Why I Chose W&L Law #8

by Tyler Laughinghouse

As previously noted, over the next few weeks, we will feature a number of blog posts by current students in which they discuss why they chose W&L Law. Today, second-year student, Tyler Laughinghouse, takes on the topic.

As a prospective law student, I remember poring over law school statistics, from class sizes to employment figures. I remember visiting law school websites at an almost alarmingly high rate. I read blog posts, articles, and spoke with any person who might know anything about law school. Finally, after exhausting all available resources, I finalized my list of preferred schools and set out to visit each school on my list.

Despite having mastered all available law school statistics, my decision ultimately turned on my campus visits. I’m not sure if it was the picturesque setting or the charm of the historic downtown, but from the moment I arrived in Lexington, I knew this visit was going to be different. While I had not always imagined myself going to law school in a small town, my time on campus ultimately solidified my desire to attend.

When I arrived on campus, a current law student gave me a tour of the law school building. While most schools I visited had student guided tours, W&L’s tour guide stood out, as she seemed genuinely excited to gush about W&L. However, this excitement was not limited to my tour guide. As we walked around campus, fellow students kept coming up to say hello and offer their perspectives on life at W&L Law.

From their comments, it was obvious that the current students actually enjoyed their time at W&L, and they felt a real sense of camaraderie with their fellow students as well as faculty members, an attribute I did not expect to see in law school. I had read about the darker side of law school, from the cut-throat competition to the over-stressed students, and I knew I wanted to be in an environment where I wouldn’t have to deal with these sorts of things. While law school is undoubtedly stressful, W&L seemed to have removed a lot of the unnecessary stressors of the law school experience.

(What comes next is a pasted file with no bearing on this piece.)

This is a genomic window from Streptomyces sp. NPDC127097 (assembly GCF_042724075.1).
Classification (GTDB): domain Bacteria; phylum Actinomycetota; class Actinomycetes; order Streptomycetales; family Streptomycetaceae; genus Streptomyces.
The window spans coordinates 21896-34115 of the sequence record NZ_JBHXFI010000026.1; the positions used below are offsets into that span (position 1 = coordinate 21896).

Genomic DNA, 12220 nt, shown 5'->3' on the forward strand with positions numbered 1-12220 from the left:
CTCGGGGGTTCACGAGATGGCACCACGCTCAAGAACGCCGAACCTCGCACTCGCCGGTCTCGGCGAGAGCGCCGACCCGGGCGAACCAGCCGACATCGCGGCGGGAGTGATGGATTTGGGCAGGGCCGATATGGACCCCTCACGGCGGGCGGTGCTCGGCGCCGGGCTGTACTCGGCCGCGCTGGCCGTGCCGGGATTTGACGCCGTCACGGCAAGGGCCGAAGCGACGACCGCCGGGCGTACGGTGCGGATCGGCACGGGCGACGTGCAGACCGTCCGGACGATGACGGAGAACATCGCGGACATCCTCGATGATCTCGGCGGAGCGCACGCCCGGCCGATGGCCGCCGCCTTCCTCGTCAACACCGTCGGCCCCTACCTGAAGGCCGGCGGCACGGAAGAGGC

Continuing on, the tour guide pointed out several qualities distinct to W&L. From discussing professors’ open door policies, to the honor system, which allowed students to leave laptops and belongings around the school, I quickly realized that W&L Law offered an environment in which I knew I could do my best work.

After four years at my undergraduate university, with classes ranging from 500 to 5, I knew that I performed best in smaller classes and, consequently, wanted an intimate law school experience. Moreover, I wanted a law school experience that would push me academically; I did not want to be able to sit in the back of a classroom and be just a number. As we walked around the building, I realized that I would not only have smaller classes, but I would have a more personal law school experience and that this personal feel extended to all facets of life.

While I’d already read of W&L’s small student-faculty ratio and the close-knit community, my visit really brought these qualities to life. As I drove out of the parking look and took my final driving tour around Lexington, I knew that W&L would provide me with my ideal law school experience. Now, with the perspective of being a part of this community, I can confidently say that W&L Law has lived up to my visit.

Over my two years here at W&L, I have experienced first-hand many of the qualities I heard about and noticed during my visit. I cannot begin to even recall the number of times I’ve taken advantage of professors’ open door policies. I visit my professors, current and past professors alike, to discuss both assignments and my future career plans. Without reservation, I can say that W&L Law’s professors are some of the most approachable mentors I have ever encountered. However, the open door policy doesn’t stop with professors. Both administrators and career services professionals (the Office of Career Planning doesn’t even have a door) have been tremendously helpful and always willing to drop whatever they are doing to assist me with questions. In short, while law school is hard, I have found W&L an incredibly easy place to be a student.

Lastly, allow me to leave you with one piece of advice as you continue in law school decision making process: visit the schools in which you are interested in attending. The visit to W&L Law made my decision an easy one.

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